Type

Journal Article

Authors

Michael D. Gilchrist
Michael D Cusimano
Aynsley Smith
Susan E Brien
Shawn Marshall
T Blaine Hoshizaki
Philippe Rousseau
Andrew Post
Clara Karton
R Anna Oeur

Subjects

Engineering

Topics
university college dublin brain tissue dynamic response dynamic strain finite element analysis hybrid iii headform stress response brain concussion

A comparison of head dynamic response and brain tissue stress and strain using accident reconstructions for concussion, concussion with persistent postconcussive symptoms, and subdural hematoma. (2015)

Abstract OBJECT Concussions typically resolve within several days, but in a few cases the symptoms last for a month or longer and are termed persistent postconcussive symptoms (PPCS). These persisting symptoms may also be associated with more serious brain trauma similar to subdural hematoma (SDH). The objective of this study was to investigate the head dynamic and brain tissue responses of injury reconstructions resulting in concussion, PPCS, and SDH. METHODS Reconstruction cases were obtained from sports medicine clinics and hospitals. All subjects received a direct blow to the head resulting in symptoms. Those symptoms that resolved in 9 days or fewer were defined as concussions (n = 3). Those with symptoms lasting longer than 18 months were defined as PPCS (n = 3), and 3 patients presented with SDHs (n = 3). A Hybrid III headform was used in reconstruction to obtain linear and rotational accelerations of the head. These dynamic response data were then input into the University College Dublin Brain Trauma Model to calculate maximum principal strain and von Mises stress. A Kruskal-Wallis test followed by Tukey post hoc tests were used to compare head dynamic and brain tissue responses between injury groups. Statistical significance was set at p < 0.05. RESULTS A significant difference was identified for peak resultant linear and rotational acceleration between injury groups. Post hoc analyses revealed the SDH group had higher linear and rotational acceleration responses (316 g and 23,181 rad/sec(2), respectively) than the concussion group (149 g and 8111 rad/sec(2), respectively; p < 0.05). No significant differences were found between groups for either brain tissue measures of maximum principal strain or von Mises stress. CONCLUSIONS The reconstruction of accidents resulting in a concussion with transient symptoms (low severity) and SDHs revealed a positive relationship between an increase in head dynamic response and the risk for more serious brain injury. This type of relationship was not found for brain tissue stress and strain results derived by finite element analysis. Future research should be undertaken using a larger sample size to confirm these initial findings. Understanding the relationship between the head dynamic and brain tissue response and the nature of the injury provides important information for developing strategies for injury prevention.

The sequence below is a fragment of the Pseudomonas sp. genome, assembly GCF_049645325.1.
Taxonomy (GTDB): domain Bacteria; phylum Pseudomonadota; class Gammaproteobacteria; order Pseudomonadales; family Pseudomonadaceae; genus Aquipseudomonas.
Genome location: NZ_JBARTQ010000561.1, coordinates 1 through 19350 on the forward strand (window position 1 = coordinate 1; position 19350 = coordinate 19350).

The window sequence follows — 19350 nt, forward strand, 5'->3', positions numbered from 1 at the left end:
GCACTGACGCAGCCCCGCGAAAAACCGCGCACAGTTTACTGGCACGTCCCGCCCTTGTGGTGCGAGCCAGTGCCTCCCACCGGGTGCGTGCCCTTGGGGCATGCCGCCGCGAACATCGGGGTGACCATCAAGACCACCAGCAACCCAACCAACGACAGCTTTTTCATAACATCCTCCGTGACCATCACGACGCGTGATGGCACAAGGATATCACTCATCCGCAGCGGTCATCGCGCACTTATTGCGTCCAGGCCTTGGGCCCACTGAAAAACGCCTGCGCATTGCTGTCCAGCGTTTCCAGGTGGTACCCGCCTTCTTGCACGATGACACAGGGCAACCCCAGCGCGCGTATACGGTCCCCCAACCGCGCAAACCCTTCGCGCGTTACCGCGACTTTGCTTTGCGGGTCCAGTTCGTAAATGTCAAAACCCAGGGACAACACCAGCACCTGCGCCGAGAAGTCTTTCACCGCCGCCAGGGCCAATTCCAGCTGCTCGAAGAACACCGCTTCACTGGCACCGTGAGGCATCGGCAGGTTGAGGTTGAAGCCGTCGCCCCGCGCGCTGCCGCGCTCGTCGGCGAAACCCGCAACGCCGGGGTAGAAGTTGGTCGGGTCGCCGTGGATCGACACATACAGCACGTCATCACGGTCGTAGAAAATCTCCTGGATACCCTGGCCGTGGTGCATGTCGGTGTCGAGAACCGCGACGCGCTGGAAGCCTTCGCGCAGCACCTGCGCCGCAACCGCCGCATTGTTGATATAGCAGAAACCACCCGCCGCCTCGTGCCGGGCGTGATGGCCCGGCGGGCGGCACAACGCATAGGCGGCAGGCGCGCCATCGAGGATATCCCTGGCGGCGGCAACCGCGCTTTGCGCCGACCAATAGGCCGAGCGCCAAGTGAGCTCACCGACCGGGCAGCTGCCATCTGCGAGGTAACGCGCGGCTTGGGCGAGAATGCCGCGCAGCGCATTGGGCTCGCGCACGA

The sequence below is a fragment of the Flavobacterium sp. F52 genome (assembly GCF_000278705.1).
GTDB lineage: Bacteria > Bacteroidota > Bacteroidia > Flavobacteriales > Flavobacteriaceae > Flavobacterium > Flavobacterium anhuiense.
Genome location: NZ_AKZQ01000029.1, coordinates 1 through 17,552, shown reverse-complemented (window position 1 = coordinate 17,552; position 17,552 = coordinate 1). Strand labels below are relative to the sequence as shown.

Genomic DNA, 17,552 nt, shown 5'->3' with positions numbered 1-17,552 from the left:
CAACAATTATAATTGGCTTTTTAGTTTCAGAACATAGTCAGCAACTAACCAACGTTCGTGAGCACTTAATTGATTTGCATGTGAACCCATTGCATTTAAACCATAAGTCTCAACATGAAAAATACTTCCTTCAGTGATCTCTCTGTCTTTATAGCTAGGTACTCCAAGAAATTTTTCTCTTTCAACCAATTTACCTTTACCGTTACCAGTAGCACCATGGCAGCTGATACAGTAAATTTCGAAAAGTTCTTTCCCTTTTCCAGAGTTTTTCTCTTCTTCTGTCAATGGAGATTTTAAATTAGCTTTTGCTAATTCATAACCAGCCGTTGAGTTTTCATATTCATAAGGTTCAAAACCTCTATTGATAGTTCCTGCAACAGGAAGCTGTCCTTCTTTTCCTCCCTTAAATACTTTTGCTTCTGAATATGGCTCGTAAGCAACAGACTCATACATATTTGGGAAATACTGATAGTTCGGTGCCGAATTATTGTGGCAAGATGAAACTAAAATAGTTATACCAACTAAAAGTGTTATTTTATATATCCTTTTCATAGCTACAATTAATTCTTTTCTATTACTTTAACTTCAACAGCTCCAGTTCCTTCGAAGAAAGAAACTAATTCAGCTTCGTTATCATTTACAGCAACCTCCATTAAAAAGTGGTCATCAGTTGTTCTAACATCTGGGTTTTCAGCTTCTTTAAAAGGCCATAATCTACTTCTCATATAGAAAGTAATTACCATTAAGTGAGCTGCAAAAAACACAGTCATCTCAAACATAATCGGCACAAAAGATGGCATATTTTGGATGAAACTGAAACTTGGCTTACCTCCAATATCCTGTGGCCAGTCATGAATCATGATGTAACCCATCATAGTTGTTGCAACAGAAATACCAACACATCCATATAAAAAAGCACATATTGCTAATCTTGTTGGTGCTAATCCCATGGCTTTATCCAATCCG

Collections Ireland -> University College Dublin -> PubMed

Full list of authors on original publication

Michael D. Gilchrist, Michael D Cusimano, Aynsley Smith, Susan E Brien, Shawn Marshall, T Blaine Hoshizaki, Philippe Rousseau, Andrew Post, Clara Karton, R Anna Oeur

Experts in our system

1
M. D. Gilchrist
University College Dublin
Total Publications: 172
 
2
Michael D Cusimano
University College Dublin
Total Publications: 6
 
3
Susan Brien
University College Dublin
Total Publications: 5
 
4
Shawn Marshall
University College Dublin
Total Publications: 5
 
5
Thomas Blaine Hoshizaki
University College Dublin
Total Publications: 31
 
6
Philippe Rousseau
University College Dublin
Total Publications: 3
 
7
Andrew Post
University College Dublin
Total Publications: 29
 
8
Clara M. Karton
University College Dublin
Total Publications: 6